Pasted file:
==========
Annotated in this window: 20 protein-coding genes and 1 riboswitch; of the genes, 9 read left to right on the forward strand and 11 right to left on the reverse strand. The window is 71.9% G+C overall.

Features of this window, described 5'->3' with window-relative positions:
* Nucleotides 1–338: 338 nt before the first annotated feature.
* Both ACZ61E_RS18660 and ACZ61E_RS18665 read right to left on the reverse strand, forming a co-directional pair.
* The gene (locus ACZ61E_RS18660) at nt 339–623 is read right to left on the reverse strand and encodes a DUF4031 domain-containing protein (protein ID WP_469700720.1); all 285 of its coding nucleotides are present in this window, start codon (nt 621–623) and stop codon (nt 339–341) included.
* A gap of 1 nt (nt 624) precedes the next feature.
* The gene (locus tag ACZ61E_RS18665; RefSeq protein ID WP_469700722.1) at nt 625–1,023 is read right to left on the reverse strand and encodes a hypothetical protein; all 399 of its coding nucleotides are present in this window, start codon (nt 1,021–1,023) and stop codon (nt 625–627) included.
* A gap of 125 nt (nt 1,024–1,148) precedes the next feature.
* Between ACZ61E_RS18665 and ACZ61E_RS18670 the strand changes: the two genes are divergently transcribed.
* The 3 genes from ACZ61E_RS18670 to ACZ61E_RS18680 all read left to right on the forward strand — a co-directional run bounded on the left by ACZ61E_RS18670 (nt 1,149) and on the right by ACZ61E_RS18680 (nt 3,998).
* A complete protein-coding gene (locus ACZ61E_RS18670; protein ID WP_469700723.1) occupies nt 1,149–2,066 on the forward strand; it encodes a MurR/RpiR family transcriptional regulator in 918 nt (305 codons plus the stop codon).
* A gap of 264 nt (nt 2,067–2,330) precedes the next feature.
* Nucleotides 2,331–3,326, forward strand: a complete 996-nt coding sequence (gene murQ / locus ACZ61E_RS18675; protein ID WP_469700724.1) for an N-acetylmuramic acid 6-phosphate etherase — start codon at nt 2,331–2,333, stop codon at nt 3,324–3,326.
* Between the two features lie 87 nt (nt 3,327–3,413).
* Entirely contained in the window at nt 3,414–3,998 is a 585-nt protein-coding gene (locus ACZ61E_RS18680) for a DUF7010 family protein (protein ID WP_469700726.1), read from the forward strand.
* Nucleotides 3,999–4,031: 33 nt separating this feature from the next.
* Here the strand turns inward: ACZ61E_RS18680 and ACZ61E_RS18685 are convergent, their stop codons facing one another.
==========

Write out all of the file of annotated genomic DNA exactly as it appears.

Annotated in this window: 20 protein-coding genes and 1 riboswitch; of the genes, 9 read left to right on the forward strand and 11 right to left on the reverse strand. The window is 71.9% G+C overall.

Features of this window, described 5'->3' with window-relative positions:
* Nucleotides 1–338: 338 nt before the first annotated feature.
* Both ACZ61E_RS18660 and ACZ61E_RS18665 read right to left on the reverse strand, forming a co-directional pair.
* The gene (locus ACZ61E_RS18660) at nt 339–623 is read right to left on the reverse strand and encodes a DUF4031 domain-containing protein (protein ID WP_469700720.1); all 285 of its coding nucleotides are present in this window, start codon (nt 621–623) and stop codon (nt 339–341) included.
* A gap of 1 nt (nt 624) precedes the next feature.
* The gene (locus tag ACZ61E_RS18665; RefSeq protein ID WP_469700722.1) at nt 625–1,023 is read right to left on the reverse strand and encodes a hypothetical protein; all 399 of its coding nucleotides are present in this window, start codon (nt 1,021–1,023) and stop codon (nt 625–627) included.
* A gap of 125 nt (nt 1,024–1,148) precedes the next feature.
* Between ACZ61E_RS18665 and ACZ61E_RS18670 the strand changes: the two genes are divergently transcribed.
* The 3 genes from ACZ61E_RS18670 to ACZ61E_RS18680 all read left to right on the forward strand — a co-directional run bounded on the left by ACZ61E_RS18670 (nt 1,149) and on the right by ACZ61E_RS18680 (nt 3,998).
* A complete protein-coding gene (locus ACZ61E_RS18670; protein ID WP_469700723.1) occupies nt 1,149–2,066 on the forward strand; it encodes a MurR/RpiR family transcriptional regulator in 918 nt (305 codons plus the stop codon).
* A gap of 264 nt (nt 2,067–2,330) precedes the next feature.
* Nucleotides 2,331–3,326, forward strand: a complete 996-nt coding sequence (gene murQ / locus ACZ61E_RS18675; protein ID WP_469700724.1) for an N-acetylmuramic acid 6-phosphate etherase — start codon at nt 2,331–2,333, stop codon at nt 3,324–3,326.
* Between the two features lie 87 nt (nt 3,327–3,413).
* Entirely contained in the window at nt 3,414–3,998 is a 585-nt protein-coding gene (locus ACZ61E_RS18680) for a DUF7010 family protein (protein ID WP_469700726.1), read from the forward strand.
* Nucleotides 3,999–4,031: 33 nt separating this feature from the next.
* Here the strand turns inward: ACZ61E_RS18680 and ACZ61E_RS18685 are convergent, their stop codons facing one another.